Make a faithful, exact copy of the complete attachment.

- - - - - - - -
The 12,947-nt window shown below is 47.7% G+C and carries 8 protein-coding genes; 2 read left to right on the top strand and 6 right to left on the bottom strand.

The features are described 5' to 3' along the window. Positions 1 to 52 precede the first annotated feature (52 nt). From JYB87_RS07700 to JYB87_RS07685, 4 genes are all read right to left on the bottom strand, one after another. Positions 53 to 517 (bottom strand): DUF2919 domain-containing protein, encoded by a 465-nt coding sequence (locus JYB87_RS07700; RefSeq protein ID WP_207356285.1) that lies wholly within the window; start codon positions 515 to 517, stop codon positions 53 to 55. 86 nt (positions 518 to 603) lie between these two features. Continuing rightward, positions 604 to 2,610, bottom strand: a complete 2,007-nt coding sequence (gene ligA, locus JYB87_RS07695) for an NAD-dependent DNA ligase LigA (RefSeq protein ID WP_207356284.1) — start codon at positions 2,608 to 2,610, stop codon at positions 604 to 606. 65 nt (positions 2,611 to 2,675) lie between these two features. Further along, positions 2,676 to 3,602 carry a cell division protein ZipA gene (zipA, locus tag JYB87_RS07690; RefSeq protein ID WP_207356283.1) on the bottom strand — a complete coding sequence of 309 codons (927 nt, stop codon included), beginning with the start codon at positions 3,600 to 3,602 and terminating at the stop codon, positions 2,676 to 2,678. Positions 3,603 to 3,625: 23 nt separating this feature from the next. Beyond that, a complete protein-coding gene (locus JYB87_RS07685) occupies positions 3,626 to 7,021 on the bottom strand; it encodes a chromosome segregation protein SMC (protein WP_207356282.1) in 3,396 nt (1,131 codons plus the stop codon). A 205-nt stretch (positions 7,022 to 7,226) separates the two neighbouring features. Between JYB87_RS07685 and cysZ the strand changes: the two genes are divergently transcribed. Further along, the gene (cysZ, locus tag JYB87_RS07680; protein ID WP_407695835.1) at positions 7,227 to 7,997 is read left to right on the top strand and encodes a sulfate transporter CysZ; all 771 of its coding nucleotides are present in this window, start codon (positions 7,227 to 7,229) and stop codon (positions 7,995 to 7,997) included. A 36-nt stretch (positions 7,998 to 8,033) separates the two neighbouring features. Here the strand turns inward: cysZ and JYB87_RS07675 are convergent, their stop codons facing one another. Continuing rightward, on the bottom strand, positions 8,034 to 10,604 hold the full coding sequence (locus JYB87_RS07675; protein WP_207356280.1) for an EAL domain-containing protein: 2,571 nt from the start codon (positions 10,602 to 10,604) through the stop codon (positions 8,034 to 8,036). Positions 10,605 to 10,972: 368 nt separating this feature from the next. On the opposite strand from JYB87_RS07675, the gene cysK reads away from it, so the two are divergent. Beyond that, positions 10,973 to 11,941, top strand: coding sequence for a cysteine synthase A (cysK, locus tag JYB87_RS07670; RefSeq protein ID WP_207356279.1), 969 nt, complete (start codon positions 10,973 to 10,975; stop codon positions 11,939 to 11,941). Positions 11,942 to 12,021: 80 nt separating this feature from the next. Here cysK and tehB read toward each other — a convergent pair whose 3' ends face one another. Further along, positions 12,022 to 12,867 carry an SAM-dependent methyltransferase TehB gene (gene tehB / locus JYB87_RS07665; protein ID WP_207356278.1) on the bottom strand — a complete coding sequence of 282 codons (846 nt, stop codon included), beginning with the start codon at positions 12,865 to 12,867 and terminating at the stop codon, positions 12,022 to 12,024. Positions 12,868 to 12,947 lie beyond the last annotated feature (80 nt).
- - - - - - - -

The 12,947-nt window shown below is 47.7% G+C and carries 8 protein-coding genes; 2 read left to right on the top strand and 6 right to left on the bottom strand.

The features are described 5' to 3' along the window. Positions 1 to 52 precede the first annotated feature (52 nt). From JYB87_RS07700 to JYB87_RS07685, 4 genes are all read right to left on the bottom strand, one after another. Positions 53 to 517 (bottom strand): DUF2919 domain-containing protein, encoded by a 465-nt coding sequence (locus JYB87_RS07700; RefSeq protein ID WP_207356285.1) that lies wholly within the window; start codon positions 515 to 517, stop codon positions 53 to 55. 86 nt (positions 518 to 603) lie between these two features. Continuing rightward, positions 604 to 2,610, bottom strand: a complete 2,007-nt coding sequence (gene ligA, locus JYB87_RS07695) for an NAD-dependent DNA ligase LigA (RefSeq protein ID WP_207356284.1) — start codon at positions 2,608 to 2,610, stop codon at positions 604 to 606. 65 nt (positions 2,611 to 2,675) lie between these two features. Further along, positions 2,676 to 3,602 carry a cell division protein ZipA gene (zipA, locus tag JYB87_RS07690; RefSeq protein ID WP_207356283.1) on the bottom strand — a complete coding sequence of 309 codons (927 nt, stop codon included), beginning with the start codon at positions 3,600 to 3,602 and terminating at the stop codon, positions 2,676 to 2,678. Positions 3,603 to 3,625: 23 nt separating this feature from the next. Beyond that, a complete protein-coding gene (locus JYB87_RS07685) occupies positions 3,626 to 7,021 on the bottom strand; it encodes a chromosome segregation protein SMC (protein WP_207356282.1) in 3,396 nt (1,131 codons plus the stop codon). A 205-nt stretch (positions 7,022 to 7,226) separates the two neighbouring features. Between JYB87_RS07685 and cysZ the strand changes: the two genes are divergently transcribed. Further along, the gene (cysZ, locus tag JYB87_RS07680; protein ID WP_407695835.1) at positions 7,227 to 7,997 is read left to right on the top strand and encodes a sulfate transporter CysZ; all 771 of its coding nucleotides are present in this window, start codon (positions 7,227 to 7,229) and stop codon (positions 7,995 to 7,997) included. A 36-nt stretch (positions 7,998 to 8,033) separates the two neighbouring features. Here the strand turns inward: cysZ and JYB87_RS07675 are convergent, their stop codons facing one another. Continuing rightward, on the bottom strand, positions 8,034 to 10,604 hold the full coding sequence (locus JYB87_RS07675; protein WP_207356280.1) for an EAL domain-containing protein: 2,571 nt from the start codon (positions 10,602 to 10,604) through the stop codon (positions 8,034 to 8,036). Positions 10,605 to 10,972: 368 nt separating this feature from the next. On the opposite strand from JYB87_RS07675, the gene cysK reads away from it, so the two are divergent. Beyond that, positions 10,973 to 11,941, top strand: coding sequence for a cysteine synthase A (cysK, locus tag JYB87_RS07670; RefSeq protein ID WP_207356279.1), 969 nt, complete (start codon positions 10,973 to 10,975; stop codon positions 11,939 to 11,941). Positions 11,942 to 12,021: 80 nt separating this feature from the next. Here cysK and tehB read toward each other — a convergent pair whose 3' ends face one another. Further along, positions 12,022 to 12,867 carry an SAM-dependent methyltransferase TehB gene (gene tehB / locus JYB87_RS07665; protein ID WP_207356278.1) on the bottom strand — a complete coding sequence of 282 codons (846 nt, stop codon included), beginning with the start codon at positions 12,865 to 12,867 and terminating at the stop codon, positions 12,022 to 12,024. Positions 12,868 to 12,947 lie beyond the last annotated feature (80 nt).